Celebrating the BHL-Africa via Travel Posters!
In 2012, BHL significantly advanced the breadth and depth of its collections and the opportunities to engage with its digitized resources. BHL added over 12,000 items and over 3.7 million pages to its collections this year, supported in part by the addition of two new members to the BHL consortium: the United States Geological Survey and Cornell University. Furthermore, BHL continued to serve new and widespread audiences by establishing a greater presence across social media channels, resulting in over 30,000 new images in Flickr this year; biodiversity facts, history, and trivia communicated via Tweets, Blog and Facebook posts; and downloads through iTunes U, all free to the public. BHL continues to expand globally, as evidenced by the June, 2012, BHL meeting in Cape Town, South Africa, designed to support the development of a BHL-Africa.

The most rewarding measure of BHL's successes comes from the frequent testimonials received from users:

"The BHL website is an extremely valuable resource and is crucial to my research."

"Being in a small town in Africa made accessing literature especially difficult, but I no longer feel so disadvantaged with the advent of BHL."

"BHL makes my research so much easier! I absolutely love it. A million times thank you!"
 
The BHL's substantial growth and activity has been supported by our dedicated patrons whose gifts we depend on to fund the digitization of additional texts, technical development for the program, and improvement of data curation. This holiday season, as you continue to seek the perfect gift for your loved ones, consider giving a gift to the planet by supporting scientific research and conservation efforts across the globe through a tax-deductible donation to the Biodiversity Heritage Library.

As a gift from our BHL family to yours, enjoy these BHL Holiday Greeting Cards and Travel Posters! Download them for free from the BHL Pinterest. Happy Holidays!

Get the flash player here: http://www.adobe.com/flashplayer

Friday, December 7, 2012

Lepidoptera Love: Nabokov's Untold Story



“I have hunted butterflies in various climes and disguises: as a pretty boy in knickerbockers and sailor cap; as a lanky cosmopolitan expatriate in flannel bags and beret; as a fat hatless old man in shorts.”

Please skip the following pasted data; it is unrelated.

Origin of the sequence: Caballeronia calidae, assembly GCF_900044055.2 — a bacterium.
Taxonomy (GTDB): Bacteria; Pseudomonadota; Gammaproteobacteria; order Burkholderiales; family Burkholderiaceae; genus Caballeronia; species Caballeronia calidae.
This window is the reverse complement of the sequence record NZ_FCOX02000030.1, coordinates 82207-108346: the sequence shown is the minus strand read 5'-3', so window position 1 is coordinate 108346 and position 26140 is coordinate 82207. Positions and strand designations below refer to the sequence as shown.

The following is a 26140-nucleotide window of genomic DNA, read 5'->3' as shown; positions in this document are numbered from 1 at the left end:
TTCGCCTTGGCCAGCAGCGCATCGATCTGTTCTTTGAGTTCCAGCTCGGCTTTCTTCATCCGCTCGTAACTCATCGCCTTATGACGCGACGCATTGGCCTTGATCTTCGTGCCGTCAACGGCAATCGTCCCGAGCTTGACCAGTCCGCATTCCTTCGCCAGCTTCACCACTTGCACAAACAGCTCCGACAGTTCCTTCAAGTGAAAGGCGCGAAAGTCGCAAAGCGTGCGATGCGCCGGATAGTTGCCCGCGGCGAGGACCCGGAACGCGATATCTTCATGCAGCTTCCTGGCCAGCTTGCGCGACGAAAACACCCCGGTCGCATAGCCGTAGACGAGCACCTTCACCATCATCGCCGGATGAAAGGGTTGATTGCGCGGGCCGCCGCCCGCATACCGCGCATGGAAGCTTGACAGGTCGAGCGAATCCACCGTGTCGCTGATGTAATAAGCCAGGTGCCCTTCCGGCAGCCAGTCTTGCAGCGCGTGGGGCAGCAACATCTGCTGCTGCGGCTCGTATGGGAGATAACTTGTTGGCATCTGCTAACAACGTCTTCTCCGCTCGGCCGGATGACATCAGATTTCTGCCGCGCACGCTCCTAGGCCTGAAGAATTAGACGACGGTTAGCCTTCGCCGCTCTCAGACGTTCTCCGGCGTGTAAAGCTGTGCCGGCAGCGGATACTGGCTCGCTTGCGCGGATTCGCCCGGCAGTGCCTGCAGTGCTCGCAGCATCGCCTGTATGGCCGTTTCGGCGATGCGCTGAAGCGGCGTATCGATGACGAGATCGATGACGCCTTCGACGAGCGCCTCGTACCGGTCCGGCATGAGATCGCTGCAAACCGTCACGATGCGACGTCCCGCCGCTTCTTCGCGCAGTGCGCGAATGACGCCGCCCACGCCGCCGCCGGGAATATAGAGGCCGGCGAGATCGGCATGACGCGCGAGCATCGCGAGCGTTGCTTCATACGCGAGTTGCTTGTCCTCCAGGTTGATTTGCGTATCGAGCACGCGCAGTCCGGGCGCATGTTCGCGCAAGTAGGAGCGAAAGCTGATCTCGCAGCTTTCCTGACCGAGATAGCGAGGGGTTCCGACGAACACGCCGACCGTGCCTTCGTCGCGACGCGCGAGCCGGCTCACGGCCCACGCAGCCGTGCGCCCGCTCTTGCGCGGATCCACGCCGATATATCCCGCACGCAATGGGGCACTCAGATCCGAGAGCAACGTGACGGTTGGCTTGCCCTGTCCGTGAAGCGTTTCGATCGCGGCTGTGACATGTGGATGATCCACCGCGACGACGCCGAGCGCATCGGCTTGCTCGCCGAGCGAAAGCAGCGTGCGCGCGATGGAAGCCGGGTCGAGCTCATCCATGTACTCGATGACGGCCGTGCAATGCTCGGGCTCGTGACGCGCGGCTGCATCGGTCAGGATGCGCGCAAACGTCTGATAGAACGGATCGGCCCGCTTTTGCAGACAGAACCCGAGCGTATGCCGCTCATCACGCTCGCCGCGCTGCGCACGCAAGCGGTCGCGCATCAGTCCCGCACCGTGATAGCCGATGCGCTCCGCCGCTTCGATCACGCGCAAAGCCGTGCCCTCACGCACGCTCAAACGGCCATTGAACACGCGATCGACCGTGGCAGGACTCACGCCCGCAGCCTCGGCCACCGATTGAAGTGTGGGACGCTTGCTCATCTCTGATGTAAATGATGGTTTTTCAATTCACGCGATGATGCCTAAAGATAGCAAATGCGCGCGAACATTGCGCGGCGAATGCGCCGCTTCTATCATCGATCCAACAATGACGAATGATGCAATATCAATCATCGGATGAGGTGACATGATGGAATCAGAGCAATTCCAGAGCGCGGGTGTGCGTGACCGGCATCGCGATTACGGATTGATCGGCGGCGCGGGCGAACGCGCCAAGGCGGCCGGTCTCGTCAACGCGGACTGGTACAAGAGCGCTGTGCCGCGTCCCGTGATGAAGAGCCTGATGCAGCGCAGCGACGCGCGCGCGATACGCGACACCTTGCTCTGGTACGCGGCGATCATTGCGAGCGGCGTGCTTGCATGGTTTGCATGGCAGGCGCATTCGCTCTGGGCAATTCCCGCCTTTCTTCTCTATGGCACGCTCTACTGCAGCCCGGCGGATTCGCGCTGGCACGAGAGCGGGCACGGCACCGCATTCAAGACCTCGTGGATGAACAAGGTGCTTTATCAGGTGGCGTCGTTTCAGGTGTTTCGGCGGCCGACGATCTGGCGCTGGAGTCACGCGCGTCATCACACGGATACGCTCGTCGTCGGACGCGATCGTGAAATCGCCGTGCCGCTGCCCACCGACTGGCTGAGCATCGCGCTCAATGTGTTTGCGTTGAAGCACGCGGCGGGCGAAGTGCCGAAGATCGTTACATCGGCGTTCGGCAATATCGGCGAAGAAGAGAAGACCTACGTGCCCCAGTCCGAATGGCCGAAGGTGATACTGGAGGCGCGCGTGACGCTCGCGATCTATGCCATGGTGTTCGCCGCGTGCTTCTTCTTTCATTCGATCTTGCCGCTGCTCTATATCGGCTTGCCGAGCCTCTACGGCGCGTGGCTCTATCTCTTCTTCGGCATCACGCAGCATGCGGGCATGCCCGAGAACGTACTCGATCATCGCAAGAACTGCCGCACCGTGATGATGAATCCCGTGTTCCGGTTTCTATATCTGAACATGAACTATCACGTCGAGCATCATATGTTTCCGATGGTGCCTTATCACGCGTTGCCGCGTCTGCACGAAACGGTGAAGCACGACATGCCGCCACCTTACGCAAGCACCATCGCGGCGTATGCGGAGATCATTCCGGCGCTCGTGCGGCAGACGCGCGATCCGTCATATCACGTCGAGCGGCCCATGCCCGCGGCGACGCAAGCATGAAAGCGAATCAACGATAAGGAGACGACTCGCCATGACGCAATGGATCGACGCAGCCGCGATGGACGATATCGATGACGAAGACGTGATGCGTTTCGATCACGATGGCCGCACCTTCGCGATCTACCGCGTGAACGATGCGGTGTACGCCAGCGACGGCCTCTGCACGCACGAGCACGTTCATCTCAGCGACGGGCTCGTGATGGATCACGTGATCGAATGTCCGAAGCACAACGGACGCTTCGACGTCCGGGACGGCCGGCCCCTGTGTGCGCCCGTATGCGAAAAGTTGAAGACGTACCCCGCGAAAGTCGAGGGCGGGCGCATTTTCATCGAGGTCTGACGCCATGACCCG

Although Vladimir Nabokov is remembered as one of America's most venerated novelists, his first and most beloved pastime was not the writing of books but, the chasing of butterflies. Nabokov loved butterflies long before Humbert Humbert fell so tragically in love with his adolescent nymphet and long after American parents had stopped naming their children "Lolita."

Book of the Week: Nabokov's Childhood Inspiration
In celebration of Nabokov's lifelong love for this branch of entomology, this week's choice for Book of the Week is:


From VN's personal collection
The three volume set of this work indisputably shaped Nabokov's first perceptions of the hidden world of taxonomy; a world concerned with type specimens, small red tags, and the tiniest of minutia. It has been confirmed that the Nabokov family library in Vyra, Russia held a copy of this book. Perhaps, it is the very same one that Nabokov is enjoying featured in the picture above. Although, Nabokov appears to exhibit the politeness and propriety as expected from a young aristocratic boy, one can only imagine a young Vladimir privately perusing this book's pages and beautiful color lithographs with gluttonous delight.

A little known fact is that Nabokov deeply admired Samuel Hubbard Scudder, author of this work. Nabokov emigrated to the United States in 1940 and within a year moved to Cambridge, Massachusetts where he would volunteer to organize the then disheveled collections of butterfly specimens held in the Museum of Comparative Zoology's Entomology Department. This is the collection that was started by Samuel Scudder and A.S. Packard in 1859. In fact, many of the specimens held in the collection were personally contributed by Scudder himself. It was not by a twist of fate that Nabokov ended up in Cambridge; his admiration for Scudder had paved the way.

From the Book of the Week
In tribute to Scudder, upon discovering a misclassified species of  butterfly that bore the wrong label in the Museum of Comparative Zoology's collection, he renamed the sub-species of melissa after him: Lycaeides mellisa samuelis, commonly known as the Karner Blue.

It truly was a rare person to be held in high esteem by Nabokov who has been noted by his biographers to be a markedly irreverent man who saw little wrong with calling Ezra Pound a total fake, criticizing Audubon's technique in regards to his illustrations of butterflies, or perhaps most shocking: disparaging Darwin's Theory of Evolution. To the average person,  such criticism is considered blasphemy. Nevertheless, we all know Nabokov was far from average and behind each criticism he had as always had diligently and ever so painstakingly collected evidence to support his statements.

Click here to view all of the plates from this week's book of the week on Flickr and Pinterest!

Nabokov's Lepidoptera Career and Contributions
While working at MCZ, Nabokov's passion for lepidoptera was quickly noted. He was eventually appointed to a paid position as the de-facto Curator of Lepidoptera for the museum and served this post from 1942-1948. It would be during this time that he would produce his most important contributions to the field. His top three accomplishments were:

The Karner Blue, its own species?